“We do not consider the proposed development to be a conpatible use for land near an existing airport,” wrote Philip I. Muncy, assistant director of aviation at KCI, in a letter to the Platte County Planning and Zoning Department in March.

Daniel Erickson, director of Platte County Planning and Zoning, told the developer and the opposition group late last week that his staff would be recommending denial of the application.

Erickson on Tuesday told The Landmark county staff was set to recommend denial because of “non-conformance with the land use plan, negative impacts associated with leap frog development, and infrastructure concerns, in particular the adequacy of roads in the area.”

Erickson’s description of leap frog development is a proposal that “is generally considered development that is not adjacent to, or near, other similar development,” he said.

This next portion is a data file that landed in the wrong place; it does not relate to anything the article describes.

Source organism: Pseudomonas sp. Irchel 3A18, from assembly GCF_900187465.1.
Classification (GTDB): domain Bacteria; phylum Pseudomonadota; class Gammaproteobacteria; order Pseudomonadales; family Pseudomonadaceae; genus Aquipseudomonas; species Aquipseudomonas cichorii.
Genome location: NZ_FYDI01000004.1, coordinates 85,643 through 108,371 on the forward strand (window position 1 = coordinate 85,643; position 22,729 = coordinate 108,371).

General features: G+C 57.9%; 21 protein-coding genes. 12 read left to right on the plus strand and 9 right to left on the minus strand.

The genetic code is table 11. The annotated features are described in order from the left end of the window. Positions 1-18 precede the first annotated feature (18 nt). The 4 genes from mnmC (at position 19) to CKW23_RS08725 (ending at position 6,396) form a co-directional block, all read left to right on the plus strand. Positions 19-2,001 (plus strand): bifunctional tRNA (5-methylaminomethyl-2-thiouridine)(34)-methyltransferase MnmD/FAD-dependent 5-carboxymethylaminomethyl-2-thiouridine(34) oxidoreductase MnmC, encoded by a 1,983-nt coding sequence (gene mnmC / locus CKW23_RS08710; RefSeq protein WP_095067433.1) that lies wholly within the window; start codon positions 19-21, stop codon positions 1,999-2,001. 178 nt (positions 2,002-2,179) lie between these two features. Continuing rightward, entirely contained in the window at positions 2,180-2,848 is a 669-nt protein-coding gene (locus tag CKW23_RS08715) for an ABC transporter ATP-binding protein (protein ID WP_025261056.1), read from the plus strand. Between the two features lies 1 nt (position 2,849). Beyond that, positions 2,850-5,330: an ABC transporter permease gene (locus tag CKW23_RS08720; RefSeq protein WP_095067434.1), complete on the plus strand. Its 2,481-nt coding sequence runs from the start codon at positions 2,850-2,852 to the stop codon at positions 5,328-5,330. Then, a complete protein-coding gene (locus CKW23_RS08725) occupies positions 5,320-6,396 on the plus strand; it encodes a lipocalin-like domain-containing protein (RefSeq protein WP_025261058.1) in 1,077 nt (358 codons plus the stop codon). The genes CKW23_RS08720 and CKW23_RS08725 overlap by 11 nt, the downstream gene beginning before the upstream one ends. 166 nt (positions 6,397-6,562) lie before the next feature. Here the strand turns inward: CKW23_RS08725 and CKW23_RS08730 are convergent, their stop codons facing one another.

Kirby Holden, one of the leaders of the large group of residents who met twice a month for a time to organize opposition, was happy with the news of the withdrawal but is preparing for another battle.

“Obviously we’re happy that the developer has decided to pull it at this time. I’m sure it will be back in a different form so I hope people don’t let their guard down. I hope the developer will take traffic safety, infrastructure, and the land use plan into account as he proceeds,” Holden said.

Holden said he is under the opinion Hwy. 92 would not be able to begin to handle the traffic that this development would have caused without being widened to four lanes. Missouri Department of Transportation has indicated a widening of Hwy. 92 to four lanes in that area is not on its radar screen in the foreseeable future.

In the meantime, Holden--who started the website www.noto500homes.com in opposition to Tomahawke Ridge-- and cohorts are already preparing to go another round.

“We would like everyone to take down their yard signs for now--but save them,” he said.